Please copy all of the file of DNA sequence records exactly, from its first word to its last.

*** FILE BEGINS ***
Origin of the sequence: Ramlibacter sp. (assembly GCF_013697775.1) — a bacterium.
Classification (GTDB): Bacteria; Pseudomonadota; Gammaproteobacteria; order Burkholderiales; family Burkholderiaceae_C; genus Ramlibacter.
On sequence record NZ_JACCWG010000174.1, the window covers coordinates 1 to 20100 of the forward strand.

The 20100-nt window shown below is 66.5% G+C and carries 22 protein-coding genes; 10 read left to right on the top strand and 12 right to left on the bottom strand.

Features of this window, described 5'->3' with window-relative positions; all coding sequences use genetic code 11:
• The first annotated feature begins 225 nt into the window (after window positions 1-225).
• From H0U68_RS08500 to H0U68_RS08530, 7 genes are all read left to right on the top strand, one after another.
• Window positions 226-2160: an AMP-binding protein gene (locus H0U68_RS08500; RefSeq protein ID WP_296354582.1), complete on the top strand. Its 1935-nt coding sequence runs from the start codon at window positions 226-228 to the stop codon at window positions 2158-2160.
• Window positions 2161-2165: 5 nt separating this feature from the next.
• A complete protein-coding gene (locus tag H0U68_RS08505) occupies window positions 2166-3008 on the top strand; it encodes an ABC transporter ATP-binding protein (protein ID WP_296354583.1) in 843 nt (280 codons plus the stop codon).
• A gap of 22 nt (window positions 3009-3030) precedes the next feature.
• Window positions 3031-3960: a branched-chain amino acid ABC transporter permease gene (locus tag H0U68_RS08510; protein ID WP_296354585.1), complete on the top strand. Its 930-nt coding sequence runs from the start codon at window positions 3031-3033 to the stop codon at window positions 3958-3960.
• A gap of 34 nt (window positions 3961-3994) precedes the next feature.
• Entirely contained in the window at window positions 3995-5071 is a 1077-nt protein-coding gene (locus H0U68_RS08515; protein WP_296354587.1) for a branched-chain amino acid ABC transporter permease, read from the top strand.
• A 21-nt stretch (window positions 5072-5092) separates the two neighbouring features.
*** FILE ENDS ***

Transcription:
Origin of the sequence: Ramlibacter sp. (assembly GCF_013697775.1) — a bacterium.
Classification (GTDB): Bacteria; Pseudomonadota; Gammaproteobacteria; order Burkholderiales; family Burkholderiaceae_C; genus Ramlibacter.
On sequence record NZ_JACCWG010000174.1, the window covers coordinates 1 to 20100 of the forward strand.

The 20100-nt window shown below is 66.5% G+C and carries 22 protein-coding genes; 10 read left to right on the top strand and 12 right to left on the bottom strand.

Features of this window, described 5'->3' with window-relative positions; all coding sequences use genetic code 11:
• The first annotated feature begins 225 nt into the window (after window positions 1-225).
• From H0U68_RS08500 to H0U68_RS08530, 7 genes are all read left to right on the top strand, one after another.
• Window positions 226-2160: an AMP-binding protein gene (locus H0U68_RS08500; RefSeq protein ID WP_296354582.1), complete on the top strand. Its 1935-nt coding sequence runs from the start codon at window positions 226-228 to the stop codon at window positions 2158-2160.
• Window positions 2161-2165: 5 nt separating this feature from the next.
• A complete protein-coding gene (locus tag H0U68_RS08505) occupies window positions 2166-3008 on the top strand; it encodes an ABC transporter ATP-binding protein (protein ID WP_296354583.1) in 843 nt (280 codons plus the stop codon).
• A gap of 22 nt (window positions 3009-3030) precedes the next feature.
• Window positions 3031-3960: a branched-chain amino acid ABC transporter permease gene (locus tag H0U68_RS08510; protein ID WP_296354585.1), complete on the top strand. Its 930-nt coding sequence runs from the start codon at window positions 3031-3033 to the stop codon at window positions 3958-3960.
• A gap of 34 nt (window positions 3961-3994) precedes the next feature.
• Entirely contained in the window at window positions 3995-5071 is a 1077-nt protein-coding gene (locus H0U68_RS08515; protein WP_296354587.1) for a branched-chain amino acid ABC transporter permease, read from the top strand.
• A 21-nt stretch (window positions 5072-5092) separates the two neighbouring features.